Officials have repeatedly insisted in the Azeri media that the Jehovah's Witness meeting was "illegal". Several television stations reported on the raid, including ANS on 20 January, a day marked as "Black January" commemorating the victims of the brutal Soviet assault on Baku in 1990. Kerimov of the State Committee for Work with Religious Organisations was interviewed on ANS claiming – without evidence - that Jehovah's Witnesses spoke of Armenians as "brothers" and that they would not take up arms against them. "Statements like that from officials may incite people against the community," one commentator told Forum 18 from Baku.
80 Jehovah's Witness prisoners of conscience, jailed for refusing to do compulsory military service, are in prison in Armenia (see F18News 11 December 2008 http://www.forum18.org/Archive.php?article_id=1228).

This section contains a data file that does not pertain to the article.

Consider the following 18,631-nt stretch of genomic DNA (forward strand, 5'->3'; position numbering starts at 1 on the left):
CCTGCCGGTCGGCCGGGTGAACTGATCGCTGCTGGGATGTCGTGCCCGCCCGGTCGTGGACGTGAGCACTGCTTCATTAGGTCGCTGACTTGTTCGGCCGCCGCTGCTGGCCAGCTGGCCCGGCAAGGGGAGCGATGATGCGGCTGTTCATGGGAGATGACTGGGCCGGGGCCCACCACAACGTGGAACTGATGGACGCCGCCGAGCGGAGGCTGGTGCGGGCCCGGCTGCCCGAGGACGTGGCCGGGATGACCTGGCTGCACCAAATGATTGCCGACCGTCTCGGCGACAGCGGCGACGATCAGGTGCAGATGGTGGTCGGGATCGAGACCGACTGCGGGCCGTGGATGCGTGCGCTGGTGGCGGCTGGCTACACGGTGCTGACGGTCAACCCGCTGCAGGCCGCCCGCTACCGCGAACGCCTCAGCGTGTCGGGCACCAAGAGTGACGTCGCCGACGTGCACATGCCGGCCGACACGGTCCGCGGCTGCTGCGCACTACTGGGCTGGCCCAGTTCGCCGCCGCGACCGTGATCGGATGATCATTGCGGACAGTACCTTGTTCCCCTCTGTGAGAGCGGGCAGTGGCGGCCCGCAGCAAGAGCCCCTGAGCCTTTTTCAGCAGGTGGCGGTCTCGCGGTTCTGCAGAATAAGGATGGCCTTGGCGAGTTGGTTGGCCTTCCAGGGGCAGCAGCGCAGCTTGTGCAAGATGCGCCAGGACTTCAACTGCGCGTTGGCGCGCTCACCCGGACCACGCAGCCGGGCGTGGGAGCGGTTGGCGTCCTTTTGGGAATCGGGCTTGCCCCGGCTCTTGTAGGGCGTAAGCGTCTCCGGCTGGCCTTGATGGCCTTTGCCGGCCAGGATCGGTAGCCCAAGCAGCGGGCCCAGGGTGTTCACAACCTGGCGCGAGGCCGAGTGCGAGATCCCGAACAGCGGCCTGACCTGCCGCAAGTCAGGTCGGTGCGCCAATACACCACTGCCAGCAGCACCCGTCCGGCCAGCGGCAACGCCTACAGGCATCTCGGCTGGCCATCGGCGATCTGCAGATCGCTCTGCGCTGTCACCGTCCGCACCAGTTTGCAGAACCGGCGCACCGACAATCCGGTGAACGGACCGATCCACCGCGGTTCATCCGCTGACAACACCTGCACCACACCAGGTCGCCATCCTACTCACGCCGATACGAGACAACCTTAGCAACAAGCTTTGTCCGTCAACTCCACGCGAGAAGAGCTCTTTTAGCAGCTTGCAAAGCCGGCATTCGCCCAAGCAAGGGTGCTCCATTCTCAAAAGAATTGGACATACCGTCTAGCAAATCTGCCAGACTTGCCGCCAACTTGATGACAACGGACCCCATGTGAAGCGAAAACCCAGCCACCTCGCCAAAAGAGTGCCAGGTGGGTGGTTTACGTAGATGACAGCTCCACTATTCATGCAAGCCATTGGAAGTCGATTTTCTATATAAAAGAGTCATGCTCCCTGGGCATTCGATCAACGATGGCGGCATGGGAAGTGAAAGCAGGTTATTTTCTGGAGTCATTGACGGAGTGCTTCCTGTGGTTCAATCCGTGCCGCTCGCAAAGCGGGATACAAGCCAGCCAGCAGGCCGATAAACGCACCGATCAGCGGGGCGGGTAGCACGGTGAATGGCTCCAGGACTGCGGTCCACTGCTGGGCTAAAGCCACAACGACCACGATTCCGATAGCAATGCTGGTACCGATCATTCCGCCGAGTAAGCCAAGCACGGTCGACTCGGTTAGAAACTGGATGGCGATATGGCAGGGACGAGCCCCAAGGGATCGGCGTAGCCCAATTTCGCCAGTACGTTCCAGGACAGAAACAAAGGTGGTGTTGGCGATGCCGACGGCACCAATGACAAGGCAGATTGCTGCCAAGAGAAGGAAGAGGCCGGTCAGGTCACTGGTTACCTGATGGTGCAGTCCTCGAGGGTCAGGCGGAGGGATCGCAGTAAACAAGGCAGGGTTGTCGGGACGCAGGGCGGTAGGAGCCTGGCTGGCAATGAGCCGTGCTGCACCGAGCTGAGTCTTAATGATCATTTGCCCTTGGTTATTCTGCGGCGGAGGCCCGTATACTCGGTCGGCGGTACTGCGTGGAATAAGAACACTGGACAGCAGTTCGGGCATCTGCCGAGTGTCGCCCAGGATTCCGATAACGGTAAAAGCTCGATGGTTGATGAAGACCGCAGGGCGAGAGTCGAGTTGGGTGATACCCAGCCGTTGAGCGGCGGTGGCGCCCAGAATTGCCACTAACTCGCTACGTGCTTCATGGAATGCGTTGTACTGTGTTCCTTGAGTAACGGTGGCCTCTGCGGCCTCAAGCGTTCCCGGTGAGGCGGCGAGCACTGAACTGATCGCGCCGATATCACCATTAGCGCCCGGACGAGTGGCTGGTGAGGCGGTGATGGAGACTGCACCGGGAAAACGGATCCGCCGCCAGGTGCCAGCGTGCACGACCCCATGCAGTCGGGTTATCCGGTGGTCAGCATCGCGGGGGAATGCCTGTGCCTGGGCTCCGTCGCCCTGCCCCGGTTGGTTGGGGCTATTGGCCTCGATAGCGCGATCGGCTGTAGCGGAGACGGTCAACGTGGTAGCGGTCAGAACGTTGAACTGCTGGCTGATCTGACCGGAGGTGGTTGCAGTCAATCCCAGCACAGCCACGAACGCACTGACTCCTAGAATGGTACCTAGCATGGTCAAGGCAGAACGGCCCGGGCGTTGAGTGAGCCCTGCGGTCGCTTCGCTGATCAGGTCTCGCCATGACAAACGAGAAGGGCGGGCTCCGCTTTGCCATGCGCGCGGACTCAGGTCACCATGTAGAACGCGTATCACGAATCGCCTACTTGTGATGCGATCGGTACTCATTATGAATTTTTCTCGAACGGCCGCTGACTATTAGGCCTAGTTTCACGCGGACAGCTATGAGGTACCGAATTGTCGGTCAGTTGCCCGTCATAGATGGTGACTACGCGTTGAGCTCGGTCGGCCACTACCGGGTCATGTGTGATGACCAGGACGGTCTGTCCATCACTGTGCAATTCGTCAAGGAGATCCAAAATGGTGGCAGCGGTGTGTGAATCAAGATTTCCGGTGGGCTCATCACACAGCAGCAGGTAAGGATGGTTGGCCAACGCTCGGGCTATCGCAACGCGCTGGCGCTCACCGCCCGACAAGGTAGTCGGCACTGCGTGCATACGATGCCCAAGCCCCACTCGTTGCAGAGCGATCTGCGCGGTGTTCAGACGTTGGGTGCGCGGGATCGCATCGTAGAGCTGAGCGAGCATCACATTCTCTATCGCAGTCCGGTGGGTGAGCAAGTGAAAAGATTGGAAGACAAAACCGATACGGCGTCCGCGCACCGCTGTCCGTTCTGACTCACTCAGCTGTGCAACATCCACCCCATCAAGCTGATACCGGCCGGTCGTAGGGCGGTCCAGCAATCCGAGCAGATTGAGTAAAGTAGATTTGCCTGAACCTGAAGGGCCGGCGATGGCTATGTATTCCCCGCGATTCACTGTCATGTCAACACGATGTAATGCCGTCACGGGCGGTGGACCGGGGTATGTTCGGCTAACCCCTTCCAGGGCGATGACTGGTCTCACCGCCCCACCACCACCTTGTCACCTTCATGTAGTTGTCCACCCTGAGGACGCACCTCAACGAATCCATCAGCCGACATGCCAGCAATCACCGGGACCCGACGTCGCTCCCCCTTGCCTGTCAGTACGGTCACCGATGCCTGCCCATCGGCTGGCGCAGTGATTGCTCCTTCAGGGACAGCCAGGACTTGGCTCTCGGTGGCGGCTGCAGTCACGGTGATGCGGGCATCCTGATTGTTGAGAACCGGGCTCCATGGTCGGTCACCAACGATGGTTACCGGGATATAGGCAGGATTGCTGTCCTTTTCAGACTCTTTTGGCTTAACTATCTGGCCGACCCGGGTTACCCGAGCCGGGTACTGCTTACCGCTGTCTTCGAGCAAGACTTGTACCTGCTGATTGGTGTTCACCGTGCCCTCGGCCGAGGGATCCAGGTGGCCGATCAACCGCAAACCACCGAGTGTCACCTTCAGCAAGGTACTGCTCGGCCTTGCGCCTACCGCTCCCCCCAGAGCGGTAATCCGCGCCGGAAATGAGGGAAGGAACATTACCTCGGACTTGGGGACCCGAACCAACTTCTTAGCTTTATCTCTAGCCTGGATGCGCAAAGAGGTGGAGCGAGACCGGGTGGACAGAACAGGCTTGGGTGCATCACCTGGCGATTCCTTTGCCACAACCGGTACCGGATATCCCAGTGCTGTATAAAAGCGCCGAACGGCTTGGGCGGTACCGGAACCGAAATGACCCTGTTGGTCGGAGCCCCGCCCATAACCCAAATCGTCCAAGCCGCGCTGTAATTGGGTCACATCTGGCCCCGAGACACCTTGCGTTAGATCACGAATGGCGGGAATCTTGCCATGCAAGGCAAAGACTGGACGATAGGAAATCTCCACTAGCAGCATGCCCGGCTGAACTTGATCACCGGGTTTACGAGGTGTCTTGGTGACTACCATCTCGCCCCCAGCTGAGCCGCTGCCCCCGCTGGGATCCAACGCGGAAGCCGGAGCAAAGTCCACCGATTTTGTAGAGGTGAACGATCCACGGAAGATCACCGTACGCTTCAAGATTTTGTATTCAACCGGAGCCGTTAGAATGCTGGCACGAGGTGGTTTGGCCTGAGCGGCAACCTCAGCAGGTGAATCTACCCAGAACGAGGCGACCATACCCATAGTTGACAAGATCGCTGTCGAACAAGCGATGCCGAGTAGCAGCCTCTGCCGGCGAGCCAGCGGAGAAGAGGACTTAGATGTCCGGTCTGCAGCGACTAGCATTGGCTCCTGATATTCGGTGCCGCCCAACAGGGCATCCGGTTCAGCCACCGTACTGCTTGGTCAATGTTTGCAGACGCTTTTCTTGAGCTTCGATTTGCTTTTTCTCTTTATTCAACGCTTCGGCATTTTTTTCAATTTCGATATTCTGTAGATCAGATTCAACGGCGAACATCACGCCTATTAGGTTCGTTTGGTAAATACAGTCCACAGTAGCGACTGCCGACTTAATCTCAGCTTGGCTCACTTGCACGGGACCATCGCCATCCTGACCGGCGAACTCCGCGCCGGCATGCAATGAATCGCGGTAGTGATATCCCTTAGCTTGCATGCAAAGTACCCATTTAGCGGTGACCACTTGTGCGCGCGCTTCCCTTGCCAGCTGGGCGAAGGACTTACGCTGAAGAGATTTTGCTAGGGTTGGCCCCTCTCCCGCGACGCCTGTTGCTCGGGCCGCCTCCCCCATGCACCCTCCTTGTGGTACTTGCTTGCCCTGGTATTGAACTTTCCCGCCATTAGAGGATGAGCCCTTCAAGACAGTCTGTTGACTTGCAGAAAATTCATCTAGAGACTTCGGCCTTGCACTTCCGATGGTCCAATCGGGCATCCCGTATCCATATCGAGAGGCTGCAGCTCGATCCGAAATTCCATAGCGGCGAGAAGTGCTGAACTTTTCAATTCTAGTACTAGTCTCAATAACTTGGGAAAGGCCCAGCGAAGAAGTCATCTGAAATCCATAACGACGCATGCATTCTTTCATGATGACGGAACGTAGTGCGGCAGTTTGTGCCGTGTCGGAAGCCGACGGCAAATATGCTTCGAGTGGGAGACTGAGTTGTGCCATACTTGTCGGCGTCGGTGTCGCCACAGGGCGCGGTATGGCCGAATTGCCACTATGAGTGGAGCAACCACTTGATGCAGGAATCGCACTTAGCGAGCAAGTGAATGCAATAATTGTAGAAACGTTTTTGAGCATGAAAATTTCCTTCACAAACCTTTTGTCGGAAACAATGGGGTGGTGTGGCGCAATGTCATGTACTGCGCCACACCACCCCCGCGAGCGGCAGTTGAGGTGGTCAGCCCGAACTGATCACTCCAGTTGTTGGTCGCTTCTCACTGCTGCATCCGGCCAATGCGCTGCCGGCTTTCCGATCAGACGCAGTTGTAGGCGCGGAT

Azeri officials frequently portray minority religious communities in the media as traitors to the country and under the sway of foreigners, often claiming that they are Armenian spies, an inflammatory accusation given the long-running conflict between Azeris and Armenians over the Nagorno-Karabakh region. For example the head of the Baptist Union, Ilya Zenchenko, has been falsely accused of being an "Armenian spy who acts only for money" (see F18News 30 July 2008 http://www.forum18.org/Archive.php?article_id=1165).
Meanwhile Baptist Pastor Hamid Shabanov's trial is due to resume in Zakatala on 4 February, his lawyer Mirman Aliev told Forum 18 from Baku on 28 January. The Baptist pastor is being tried under Article 228 Part 1 of the Criminal Code of illegal possession of a weapon, which is punishable by up to three years' imprisonment for those found guilty.